"Drug manufacturers and distributors have pumped prescription opioid painkillers into rural America, in response to demand—much of it from adults who had become physically addicted," Galewitz writes. "The expansion of Medicaid through the Affordable Care Act increased the percentage of Clay County residents with Medicaid and gave more of them access to free prescription drugs, including pain pills. Though Clay County’s opioid problem long preceded the act, the improved legal access helped bring a long standing problem out from the shadows. Statistics show residents are swallowing the preferred prescription opioid more."
|Clay County's hydrocodone dosage leads the state. (KHN map)|
Clay County's health status is one of the worst in the nation, Galewitz notes: "Four in 10 residents rate their health status as being fair or poor, twice the share for the entire state population. Close to half the county is obese. The rate of diabetes is also higher than average."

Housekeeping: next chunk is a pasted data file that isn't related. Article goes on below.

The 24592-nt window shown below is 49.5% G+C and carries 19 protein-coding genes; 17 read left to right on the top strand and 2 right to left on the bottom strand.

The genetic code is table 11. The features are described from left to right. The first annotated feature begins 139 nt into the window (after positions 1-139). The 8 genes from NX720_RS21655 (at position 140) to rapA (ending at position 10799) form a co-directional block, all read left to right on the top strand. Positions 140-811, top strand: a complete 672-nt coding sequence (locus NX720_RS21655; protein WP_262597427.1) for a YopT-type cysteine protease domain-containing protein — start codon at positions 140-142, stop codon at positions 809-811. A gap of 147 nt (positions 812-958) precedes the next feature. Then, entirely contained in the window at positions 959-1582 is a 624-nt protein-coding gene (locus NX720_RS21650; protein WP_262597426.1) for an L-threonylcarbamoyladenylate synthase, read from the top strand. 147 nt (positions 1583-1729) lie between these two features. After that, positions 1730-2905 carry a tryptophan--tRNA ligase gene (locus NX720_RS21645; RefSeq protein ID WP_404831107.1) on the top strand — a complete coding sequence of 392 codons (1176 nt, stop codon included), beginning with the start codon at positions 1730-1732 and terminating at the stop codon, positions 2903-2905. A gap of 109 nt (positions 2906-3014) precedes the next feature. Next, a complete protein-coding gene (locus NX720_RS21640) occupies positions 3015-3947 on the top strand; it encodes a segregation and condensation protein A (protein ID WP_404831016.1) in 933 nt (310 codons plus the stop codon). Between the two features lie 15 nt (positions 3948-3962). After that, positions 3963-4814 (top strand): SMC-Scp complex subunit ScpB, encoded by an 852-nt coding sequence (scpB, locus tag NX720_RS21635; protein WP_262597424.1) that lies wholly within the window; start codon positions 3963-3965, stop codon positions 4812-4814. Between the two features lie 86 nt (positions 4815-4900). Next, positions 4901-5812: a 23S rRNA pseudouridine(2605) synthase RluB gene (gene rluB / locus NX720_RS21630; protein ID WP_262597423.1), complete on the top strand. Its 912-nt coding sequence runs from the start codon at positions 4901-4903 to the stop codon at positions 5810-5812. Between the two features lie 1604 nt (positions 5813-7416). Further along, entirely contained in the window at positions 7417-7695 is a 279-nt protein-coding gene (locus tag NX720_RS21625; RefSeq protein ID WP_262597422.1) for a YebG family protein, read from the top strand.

The inpatient drug-treatment facility closest to Manchester carries a waiting list of 100 that’s grown more than 50 percent in recent years, said Tim Cesario, director of substance abuse services at the Cumberland River Comprehensive Care Center in Corbin. The facility—with 41 beds for men and 15 for women—has been at capacity for several years, he said."
"About 60 percent of Clay’s residents are on Medicaid, up from 35 percent three years ago. It is among the most highly concentrated Medicaid populations in the country," Galewitz writes. Steve Shannon, executive director of the Kentucky Association of Regional Programs, says Medicaid’s expansion has not created more addicts. He told Galewitz, “People who were uninsured were pretty resourceful when it came to finding drugs."